Ernest L. Merlino and Lieselotte M. Merlino, Appellants, v. Commissioner of Internal Revenue, Appellee, 660 F.2d 415 (9th Cir. 1981)Annotate this Case
Submitted Oct. 8, 1981. Decided Oct. 30, 1981
Ernest & Lieselotte Merlino, pro se.
John F. Murray, Acting Asst. Atty. Gen., Washington, D.C., for appellee.
Appeal from the United States Tax Court.
Before BROWNING and WRIGHT, Circuit Judges, and WEIGEL,* District Judge.
The Merlinos claimed a moving expense deduction of $2,901 after retiring and returning to Seattle from Germany. Because they lived in an apartment awaiting completion of a new home, Mr. Merlino did not work for at least 39 weeks in the 12-month period following their arrival. The Commissioner concluded that I.R.C. § 217(c) (2) prohibited the moving expense deduction and assessed a deficiency. The Tax Court upheld the Commissioner's ruling.
On appeal, the appellants renew their arguments to the Tax Court: (1) the 12month, 39-week work requirement should not have begun to run until they had moved into their new residence, at which time Mr. Merlino's self-employment would have satisfied the work requirement; (2) because Mr. Merlino was a civilian employee of the military before retirement, the I.R.C. § 217(g) provision exempting members of the Armed Forces from the work requirement should apply; and, (3) section 217(i), which allows a deduction for moving expenses incurred by a retiree who worked abroad and upon retirement returns to the United States, should apply retroactively to them.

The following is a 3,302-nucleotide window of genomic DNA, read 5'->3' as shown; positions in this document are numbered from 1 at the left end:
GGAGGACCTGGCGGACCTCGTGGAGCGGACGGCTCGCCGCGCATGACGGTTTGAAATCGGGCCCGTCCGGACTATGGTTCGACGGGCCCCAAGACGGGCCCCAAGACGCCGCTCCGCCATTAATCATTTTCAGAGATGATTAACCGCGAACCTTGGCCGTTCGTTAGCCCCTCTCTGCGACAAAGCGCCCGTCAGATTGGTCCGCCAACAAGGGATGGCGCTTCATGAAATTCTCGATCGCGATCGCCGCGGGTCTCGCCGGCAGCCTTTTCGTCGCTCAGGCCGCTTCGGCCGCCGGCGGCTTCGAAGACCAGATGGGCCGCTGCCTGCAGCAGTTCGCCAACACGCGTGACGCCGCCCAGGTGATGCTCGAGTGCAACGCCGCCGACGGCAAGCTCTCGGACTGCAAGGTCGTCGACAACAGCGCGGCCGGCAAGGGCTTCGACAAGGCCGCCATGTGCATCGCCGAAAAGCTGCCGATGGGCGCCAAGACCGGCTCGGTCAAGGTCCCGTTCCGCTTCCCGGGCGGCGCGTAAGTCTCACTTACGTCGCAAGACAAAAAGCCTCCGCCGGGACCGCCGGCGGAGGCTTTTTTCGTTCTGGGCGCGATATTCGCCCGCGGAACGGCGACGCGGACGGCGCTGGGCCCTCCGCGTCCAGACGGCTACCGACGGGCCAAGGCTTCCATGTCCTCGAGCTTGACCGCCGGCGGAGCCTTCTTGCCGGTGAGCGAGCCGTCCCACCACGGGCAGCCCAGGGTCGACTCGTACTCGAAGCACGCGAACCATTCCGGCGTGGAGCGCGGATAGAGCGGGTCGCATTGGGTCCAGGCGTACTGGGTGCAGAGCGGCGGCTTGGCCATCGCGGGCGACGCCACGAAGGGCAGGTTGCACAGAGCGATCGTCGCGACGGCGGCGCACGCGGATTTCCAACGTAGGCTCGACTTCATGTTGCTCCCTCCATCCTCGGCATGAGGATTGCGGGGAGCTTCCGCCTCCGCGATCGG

We do not overturn a Tax Court decision absent a clear mistake of law. Cruttenden v. Commissioner, 644 F.2d 1368, 1374 (9th Cir. 1981). The taxpayer carries the burden of showing that he comes within the provisions of a specific deduction. New Colonial Ice Co. v. Helvering, 292 U.S. 435, 440, 54 S. Ct. 788, 790, 78 L. Ed. 1348 (1934).
Section 1.217-2(b) (4) of the Treasury Regulations answers the first argument. It defines the date of arrival as the day the taxpayer secures even temporary lodging at the new place of residence.
This regulation is entitled to respect and will not be overturned unless unreasonable and plainly inconsistent with the statute. Lindemood v. Commissioner, 566 F.2d 646, 649 (9th Cir. 1977); Rohde v. United States, 415 F.2d 695, 698 (9th Cir. 1969). The regulation is reasonable and consistent with the statute.
The military exception of I.R.C. § 217(g) applies only to military personnel on active duty and not to civilian employees. See H.R. Rep. No. 94-658, 94th Cong., 2d Sess. 156, reprinted in (1976) U.S. Code Cong. & Ad. News 2897, 3049.
Section 217(i) is prospective only. Equitable considerations are inapplicable. See Commissioner v. Dodd, 410 F.2d 132, 134 (5th Cir. 1959).
The Merlinos have not shown that they meet the requirements for claiming the moving expense deduction.
Of the Northern District of California